What is a FSA ID and how do my parents and I get one?
The FSA (Federal Student Aid) ID allows students and parents to identify themselves electronically to access FSA websites.
An FSA ID is made up of a username and password and can be used to log into FAFSA on the Web.
While you are not required to have an FSA ID to complete and submit a FAFSA on the Web application, it is the fastest way to sign your application and have it processed. It is also the only way to access or correct your information online, or to pre-fill a FAFSA on the Web application with information from your previous year’s FAFSA.
If you do not already have an FSA ID, you can create an FSA ID. If you have already created a FSA ID, but have forgotten it, you can access your username or update your password.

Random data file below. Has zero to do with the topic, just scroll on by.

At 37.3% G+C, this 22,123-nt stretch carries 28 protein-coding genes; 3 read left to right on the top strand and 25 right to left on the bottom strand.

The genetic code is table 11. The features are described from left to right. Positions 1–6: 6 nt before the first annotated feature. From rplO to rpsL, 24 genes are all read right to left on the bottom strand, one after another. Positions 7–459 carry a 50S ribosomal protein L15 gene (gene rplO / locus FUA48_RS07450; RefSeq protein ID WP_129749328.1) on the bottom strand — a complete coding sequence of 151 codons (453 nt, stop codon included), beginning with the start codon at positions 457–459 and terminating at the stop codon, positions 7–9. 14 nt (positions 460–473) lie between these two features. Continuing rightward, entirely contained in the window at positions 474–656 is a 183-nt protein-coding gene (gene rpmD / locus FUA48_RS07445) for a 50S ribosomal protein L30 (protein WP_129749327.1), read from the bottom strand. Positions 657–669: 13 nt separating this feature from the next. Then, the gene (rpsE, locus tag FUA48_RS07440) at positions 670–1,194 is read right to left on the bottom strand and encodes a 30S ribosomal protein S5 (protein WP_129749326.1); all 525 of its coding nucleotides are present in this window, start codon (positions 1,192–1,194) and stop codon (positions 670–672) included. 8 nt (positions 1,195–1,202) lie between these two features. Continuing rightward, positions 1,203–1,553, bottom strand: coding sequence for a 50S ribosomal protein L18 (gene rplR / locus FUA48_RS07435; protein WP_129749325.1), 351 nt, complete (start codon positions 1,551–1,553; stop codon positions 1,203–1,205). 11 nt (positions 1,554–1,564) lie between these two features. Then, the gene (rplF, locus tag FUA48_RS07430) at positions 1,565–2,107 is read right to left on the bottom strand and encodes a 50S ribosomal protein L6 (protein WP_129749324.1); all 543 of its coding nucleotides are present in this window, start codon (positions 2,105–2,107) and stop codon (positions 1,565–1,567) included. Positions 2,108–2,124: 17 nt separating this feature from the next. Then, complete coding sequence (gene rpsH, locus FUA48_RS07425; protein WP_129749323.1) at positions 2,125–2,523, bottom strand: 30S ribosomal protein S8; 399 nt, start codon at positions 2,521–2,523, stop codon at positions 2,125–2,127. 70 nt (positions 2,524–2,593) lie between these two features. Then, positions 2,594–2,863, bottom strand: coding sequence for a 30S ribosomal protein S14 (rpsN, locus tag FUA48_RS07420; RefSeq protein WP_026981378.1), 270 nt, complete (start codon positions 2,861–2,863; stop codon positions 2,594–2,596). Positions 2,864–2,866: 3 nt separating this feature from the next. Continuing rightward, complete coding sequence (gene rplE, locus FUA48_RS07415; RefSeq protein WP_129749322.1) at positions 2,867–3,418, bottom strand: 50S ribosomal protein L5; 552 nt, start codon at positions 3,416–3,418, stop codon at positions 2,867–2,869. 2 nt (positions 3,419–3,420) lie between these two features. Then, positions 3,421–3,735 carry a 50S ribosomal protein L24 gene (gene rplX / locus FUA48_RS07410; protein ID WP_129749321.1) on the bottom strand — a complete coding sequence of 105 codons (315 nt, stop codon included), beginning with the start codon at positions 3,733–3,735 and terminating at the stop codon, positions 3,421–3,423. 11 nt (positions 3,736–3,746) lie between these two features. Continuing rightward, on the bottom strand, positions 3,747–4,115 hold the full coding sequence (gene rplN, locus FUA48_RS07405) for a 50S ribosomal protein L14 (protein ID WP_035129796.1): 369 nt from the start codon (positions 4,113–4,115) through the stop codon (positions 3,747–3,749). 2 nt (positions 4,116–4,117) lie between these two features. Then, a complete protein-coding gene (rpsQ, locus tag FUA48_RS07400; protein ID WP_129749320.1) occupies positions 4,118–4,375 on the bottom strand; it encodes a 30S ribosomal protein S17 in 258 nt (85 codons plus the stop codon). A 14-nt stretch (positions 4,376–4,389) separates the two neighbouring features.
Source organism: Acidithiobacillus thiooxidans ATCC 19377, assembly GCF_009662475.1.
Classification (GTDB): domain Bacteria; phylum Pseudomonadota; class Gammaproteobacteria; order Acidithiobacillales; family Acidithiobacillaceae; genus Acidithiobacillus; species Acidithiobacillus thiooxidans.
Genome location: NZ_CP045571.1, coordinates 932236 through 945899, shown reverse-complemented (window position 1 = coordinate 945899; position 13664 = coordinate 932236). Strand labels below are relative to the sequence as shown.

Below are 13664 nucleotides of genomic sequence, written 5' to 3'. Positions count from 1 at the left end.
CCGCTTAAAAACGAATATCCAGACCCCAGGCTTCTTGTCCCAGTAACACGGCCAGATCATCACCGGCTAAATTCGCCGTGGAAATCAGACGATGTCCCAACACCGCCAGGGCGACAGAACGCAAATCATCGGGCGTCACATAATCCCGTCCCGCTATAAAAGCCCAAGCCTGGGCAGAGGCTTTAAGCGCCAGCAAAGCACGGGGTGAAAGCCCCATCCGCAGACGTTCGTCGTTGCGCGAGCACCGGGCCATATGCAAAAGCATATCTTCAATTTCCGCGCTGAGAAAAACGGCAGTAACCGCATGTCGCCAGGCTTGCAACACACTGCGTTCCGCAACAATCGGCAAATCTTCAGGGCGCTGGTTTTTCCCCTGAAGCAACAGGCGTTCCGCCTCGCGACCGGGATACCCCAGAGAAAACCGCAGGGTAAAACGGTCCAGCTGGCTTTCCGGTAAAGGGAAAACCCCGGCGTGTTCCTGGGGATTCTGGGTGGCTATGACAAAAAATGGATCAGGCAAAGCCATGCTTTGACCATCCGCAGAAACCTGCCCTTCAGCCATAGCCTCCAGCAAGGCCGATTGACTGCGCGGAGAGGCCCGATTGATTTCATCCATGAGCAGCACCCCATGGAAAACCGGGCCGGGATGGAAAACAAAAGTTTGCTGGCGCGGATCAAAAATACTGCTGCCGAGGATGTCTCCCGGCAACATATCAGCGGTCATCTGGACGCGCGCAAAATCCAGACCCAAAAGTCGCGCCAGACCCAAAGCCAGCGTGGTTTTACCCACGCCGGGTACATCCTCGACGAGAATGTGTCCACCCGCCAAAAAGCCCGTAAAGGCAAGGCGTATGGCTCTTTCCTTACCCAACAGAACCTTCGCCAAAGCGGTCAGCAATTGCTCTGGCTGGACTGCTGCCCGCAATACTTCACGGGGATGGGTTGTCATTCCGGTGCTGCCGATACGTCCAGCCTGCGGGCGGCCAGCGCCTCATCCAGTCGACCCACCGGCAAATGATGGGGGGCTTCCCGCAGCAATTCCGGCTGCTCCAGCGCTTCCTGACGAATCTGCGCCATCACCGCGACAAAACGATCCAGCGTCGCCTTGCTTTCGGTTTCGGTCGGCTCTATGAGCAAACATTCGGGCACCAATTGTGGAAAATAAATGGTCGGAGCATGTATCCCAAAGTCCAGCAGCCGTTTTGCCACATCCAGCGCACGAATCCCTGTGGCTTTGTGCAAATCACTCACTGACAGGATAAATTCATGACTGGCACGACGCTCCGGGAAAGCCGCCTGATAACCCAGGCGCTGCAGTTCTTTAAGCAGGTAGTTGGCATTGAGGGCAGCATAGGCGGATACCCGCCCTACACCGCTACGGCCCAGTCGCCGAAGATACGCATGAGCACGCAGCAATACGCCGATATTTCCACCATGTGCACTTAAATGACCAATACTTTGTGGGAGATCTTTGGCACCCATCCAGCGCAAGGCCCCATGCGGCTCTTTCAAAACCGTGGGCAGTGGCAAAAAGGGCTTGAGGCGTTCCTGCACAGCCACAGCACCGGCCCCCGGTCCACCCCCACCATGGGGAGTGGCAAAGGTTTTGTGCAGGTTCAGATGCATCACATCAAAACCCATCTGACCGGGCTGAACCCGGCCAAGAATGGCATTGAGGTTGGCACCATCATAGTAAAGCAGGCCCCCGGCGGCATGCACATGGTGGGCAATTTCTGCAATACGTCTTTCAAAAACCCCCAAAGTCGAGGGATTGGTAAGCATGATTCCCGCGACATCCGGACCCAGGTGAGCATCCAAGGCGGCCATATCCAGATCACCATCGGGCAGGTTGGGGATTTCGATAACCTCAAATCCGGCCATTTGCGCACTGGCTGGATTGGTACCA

Will I need my parents’ information?
If you can answer Yes to any of the following questions, you are considered an independent student on the 2018-2019 Free Application for Federal Student Aid (FAFSA), and you generally will not need to provide your parents’ information.
If you can answer No to all of the following questions, you are considered a dependent student and generally your parents must provide parental information on your FAFSA:
- Were you born before January 1, 1995?
- As of today are you married?
- Are you currently serving on active duty in the U.S. Armed Forces for purposes other than training?
- Are you a veteran of the U.S. Armed Forces?
- Do you now have or will you have children who will receive more than half of their support from you between July 1, 2018 and June 30, 2019?